Kalk Bay Modern is privileged enough to hold one of the largest collections of contemporary San (Bushman) art in South Africa. The San are the aboriginal people of Southern Africa. Their distinct hunter-gatherer culture stretches back over 20 000 years, and their genetic origins reach back over one million years. Recent research indicates that the San are the oldest genetic stock of contemporary humanity. Sparingly dispersed throughout Southern Africa, rock paintings can be found, dating back thousands of years. These images are the only threads of history left to tell the story of the San way of life that no longer exists. As an indigenous people deeply connected with nature and animals; they visually reference oral tradition of expressing daily life and mythological beliefs, which continues to be both integral and vital in passing down from one generation to the next. Contemporary San art is a natural evolution of their creativity to interpret their dreams, their morals and retain their world which is rapidly disintegrating.
Approximately 7000 San live in resettled communities and the majority of San live in commercial farming areas, forming a small proportion of the population, living under difficult conditions. Ekoka is one such resettlement area situated in a remote part of the Ohangwena region along the Namibia/Angola border. Ekoka is home to 60 San families with a San populuation of approximately 272 people. The village is set up along linguistic lines; the Ongongolo on the one side and the Kwagga on the other side. The Kwanyama, the dominant tribe in the Ohangwena region encircle both groups. In 2002 the Rossing Foundation was approached by UNESCO and WIMSA (Working Institute for Minorities in Southern Africa) to develop a community income project at Ekoka for the San community to improve living conditions. Noting the success of two other art projects, one in South Africa at Schmidsdrift and the other at Kuru, Botswana, it was decided to trial an art project at Ekoka with external funding. Cheryl Rumbak, KBM Director, was engaged to facilitate and run six product development workshops organized by the Rossing Foundation. The objectives of the first three workshops were to identify artists and provide basic skills training. The focus on the remaining three workshops was advanced art development and skills training amongst the artists. 2
The !Xun (!Kung) and Khwe (the two largest San groups in Southern Africa) are originally from the region of Cuando-Cubango in southern Angola and the Caprivi region of the former South West Africa (Namibia), but they have been living in precarious circumstances in a state of migrancy since the onset of the Angolan war of Independence in 1961. Between 1975 and 1990, the years during which they emigrated to South West Africa and South Africa, many !Xun and Khwe men were embroiled in warfare as trackers and soldiers by the former South African Defence Force (SADF). They were settled on their land Platfontein at the end of 2004, approximately 15 km outside the Northern Cape provincial capital, Kimberley. There are approximately 3 500 !Xun and 1 100 Khwe left. 3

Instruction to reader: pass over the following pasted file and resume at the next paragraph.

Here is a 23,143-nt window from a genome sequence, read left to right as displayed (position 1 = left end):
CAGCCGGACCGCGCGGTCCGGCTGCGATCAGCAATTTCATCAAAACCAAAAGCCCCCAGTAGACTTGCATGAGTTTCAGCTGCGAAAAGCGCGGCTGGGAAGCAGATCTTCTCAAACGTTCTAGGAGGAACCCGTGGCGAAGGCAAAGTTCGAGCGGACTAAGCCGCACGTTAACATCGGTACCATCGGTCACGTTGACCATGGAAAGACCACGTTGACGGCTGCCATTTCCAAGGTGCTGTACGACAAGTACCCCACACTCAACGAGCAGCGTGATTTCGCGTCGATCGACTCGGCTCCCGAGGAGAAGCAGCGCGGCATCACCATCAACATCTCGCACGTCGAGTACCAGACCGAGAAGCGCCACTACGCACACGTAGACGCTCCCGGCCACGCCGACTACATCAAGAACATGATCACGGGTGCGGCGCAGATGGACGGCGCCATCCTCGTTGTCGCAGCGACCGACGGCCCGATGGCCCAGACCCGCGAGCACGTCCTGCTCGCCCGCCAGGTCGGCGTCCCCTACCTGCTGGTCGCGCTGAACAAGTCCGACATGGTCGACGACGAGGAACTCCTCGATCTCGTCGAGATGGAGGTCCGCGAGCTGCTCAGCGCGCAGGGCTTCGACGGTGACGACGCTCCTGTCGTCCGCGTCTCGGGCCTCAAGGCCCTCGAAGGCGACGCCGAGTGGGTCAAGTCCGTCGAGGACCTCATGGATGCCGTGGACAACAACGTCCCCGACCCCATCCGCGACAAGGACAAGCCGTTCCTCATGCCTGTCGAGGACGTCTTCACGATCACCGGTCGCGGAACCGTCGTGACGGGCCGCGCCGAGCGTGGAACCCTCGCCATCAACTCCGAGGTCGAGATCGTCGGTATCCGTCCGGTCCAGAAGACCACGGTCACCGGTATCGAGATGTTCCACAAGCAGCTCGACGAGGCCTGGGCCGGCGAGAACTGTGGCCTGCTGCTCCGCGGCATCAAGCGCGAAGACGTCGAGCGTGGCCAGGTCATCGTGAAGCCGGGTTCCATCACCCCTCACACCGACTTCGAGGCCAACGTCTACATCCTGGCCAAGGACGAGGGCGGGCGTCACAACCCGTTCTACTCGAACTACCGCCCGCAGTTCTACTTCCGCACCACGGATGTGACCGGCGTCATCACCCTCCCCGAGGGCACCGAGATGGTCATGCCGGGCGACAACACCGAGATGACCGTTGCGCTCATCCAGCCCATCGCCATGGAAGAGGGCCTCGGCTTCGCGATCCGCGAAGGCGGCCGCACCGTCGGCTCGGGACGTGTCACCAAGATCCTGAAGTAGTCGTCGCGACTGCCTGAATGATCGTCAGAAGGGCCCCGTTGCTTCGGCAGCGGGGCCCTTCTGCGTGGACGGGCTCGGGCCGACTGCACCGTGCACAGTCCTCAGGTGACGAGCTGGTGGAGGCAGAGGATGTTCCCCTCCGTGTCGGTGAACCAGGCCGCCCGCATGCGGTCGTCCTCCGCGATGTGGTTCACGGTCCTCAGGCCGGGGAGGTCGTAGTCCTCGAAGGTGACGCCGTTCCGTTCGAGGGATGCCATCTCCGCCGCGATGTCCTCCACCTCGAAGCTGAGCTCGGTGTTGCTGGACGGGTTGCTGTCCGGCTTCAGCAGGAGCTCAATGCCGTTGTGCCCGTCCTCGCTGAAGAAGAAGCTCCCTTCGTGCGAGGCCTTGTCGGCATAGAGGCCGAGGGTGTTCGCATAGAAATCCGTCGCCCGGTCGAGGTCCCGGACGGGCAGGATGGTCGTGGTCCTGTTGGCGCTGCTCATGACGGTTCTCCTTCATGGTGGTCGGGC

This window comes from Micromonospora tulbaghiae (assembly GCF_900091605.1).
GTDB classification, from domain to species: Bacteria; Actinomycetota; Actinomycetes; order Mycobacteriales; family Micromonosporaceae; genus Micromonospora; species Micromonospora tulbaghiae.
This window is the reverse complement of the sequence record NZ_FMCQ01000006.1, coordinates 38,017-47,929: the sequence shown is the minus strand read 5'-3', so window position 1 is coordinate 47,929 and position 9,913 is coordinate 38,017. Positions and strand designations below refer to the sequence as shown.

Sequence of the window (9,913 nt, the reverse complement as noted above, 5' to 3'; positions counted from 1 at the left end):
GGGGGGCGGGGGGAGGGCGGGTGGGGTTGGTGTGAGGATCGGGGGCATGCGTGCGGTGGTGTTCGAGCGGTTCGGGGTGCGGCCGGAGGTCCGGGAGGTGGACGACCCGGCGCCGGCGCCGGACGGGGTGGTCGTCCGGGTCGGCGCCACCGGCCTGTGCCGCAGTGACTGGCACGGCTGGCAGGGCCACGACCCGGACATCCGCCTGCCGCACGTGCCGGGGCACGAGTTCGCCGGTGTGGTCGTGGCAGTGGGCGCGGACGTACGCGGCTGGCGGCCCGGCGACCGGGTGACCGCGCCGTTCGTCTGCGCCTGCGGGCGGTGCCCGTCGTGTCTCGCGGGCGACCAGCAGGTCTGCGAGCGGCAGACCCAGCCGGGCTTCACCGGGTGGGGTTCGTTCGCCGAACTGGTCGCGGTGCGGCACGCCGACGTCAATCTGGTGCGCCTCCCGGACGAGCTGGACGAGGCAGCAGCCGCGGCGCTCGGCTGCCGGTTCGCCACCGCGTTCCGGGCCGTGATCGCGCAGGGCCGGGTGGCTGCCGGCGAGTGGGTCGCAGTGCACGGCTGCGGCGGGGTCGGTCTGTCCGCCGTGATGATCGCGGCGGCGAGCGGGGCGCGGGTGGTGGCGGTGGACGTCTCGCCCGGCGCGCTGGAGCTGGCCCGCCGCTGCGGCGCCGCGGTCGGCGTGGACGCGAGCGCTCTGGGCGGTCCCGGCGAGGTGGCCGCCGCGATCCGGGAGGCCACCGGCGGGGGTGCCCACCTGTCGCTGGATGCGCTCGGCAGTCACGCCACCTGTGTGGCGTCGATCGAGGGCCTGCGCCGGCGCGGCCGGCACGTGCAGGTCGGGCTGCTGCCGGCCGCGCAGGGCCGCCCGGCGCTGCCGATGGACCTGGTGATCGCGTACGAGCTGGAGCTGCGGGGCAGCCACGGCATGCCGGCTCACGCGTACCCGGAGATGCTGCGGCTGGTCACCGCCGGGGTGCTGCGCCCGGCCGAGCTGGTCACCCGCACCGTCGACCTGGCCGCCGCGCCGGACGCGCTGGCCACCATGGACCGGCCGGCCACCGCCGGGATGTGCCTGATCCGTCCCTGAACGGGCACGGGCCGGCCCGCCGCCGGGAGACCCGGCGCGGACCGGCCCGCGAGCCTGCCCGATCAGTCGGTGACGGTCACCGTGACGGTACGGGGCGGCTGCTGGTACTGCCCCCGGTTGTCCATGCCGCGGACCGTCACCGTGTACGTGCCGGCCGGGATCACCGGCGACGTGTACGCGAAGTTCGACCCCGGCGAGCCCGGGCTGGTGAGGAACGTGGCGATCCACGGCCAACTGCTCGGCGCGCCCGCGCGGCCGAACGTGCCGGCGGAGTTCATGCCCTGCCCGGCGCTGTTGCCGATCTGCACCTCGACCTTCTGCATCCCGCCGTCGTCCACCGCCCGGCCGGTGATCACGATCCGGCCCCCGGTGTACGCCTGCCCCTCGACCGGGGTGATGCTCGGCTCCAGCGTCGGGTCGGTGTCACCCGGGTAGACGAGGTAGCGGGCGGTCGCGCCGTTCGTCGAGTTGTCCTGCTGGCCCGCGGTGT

In 1990 the Kuru Art Project was developed by members of the Naro and Dcui San based in the settled community of D'Kar, Botswana. This community of San have all grown up in the vast Kalahari sandveld, in and around the Ghanzi district of western Botswana. The focus of the Kuru Art Project continues to be one of encouraging the artists to share their unique visions and experiences as they interpret the world around them.
San artists have no formal training thus retaining the purity of their innate visions, and are able to express and give insight into their rapidly fading culture and way of life straight from the heart. For these artists, composition, choice of colour, and other principles and elements of art, form an intuitive part of subject choice and the manner in which they are depicted. They use contemporary art materials and techniques to originally represent animals, weather, insects, the hunter, mythological creatures and many edible plants familiar to the stories past down from their elders or their daily existence. They reveal what they consider to be distinctive about their culture.
1. South African San Institute, 2. Rossing Foundation / Omba Arts Trust, 3. Jessica Stephenson, "Memory and Magic, Contemporary Art of !Xun and Khwe", 4. The Kuru Art Project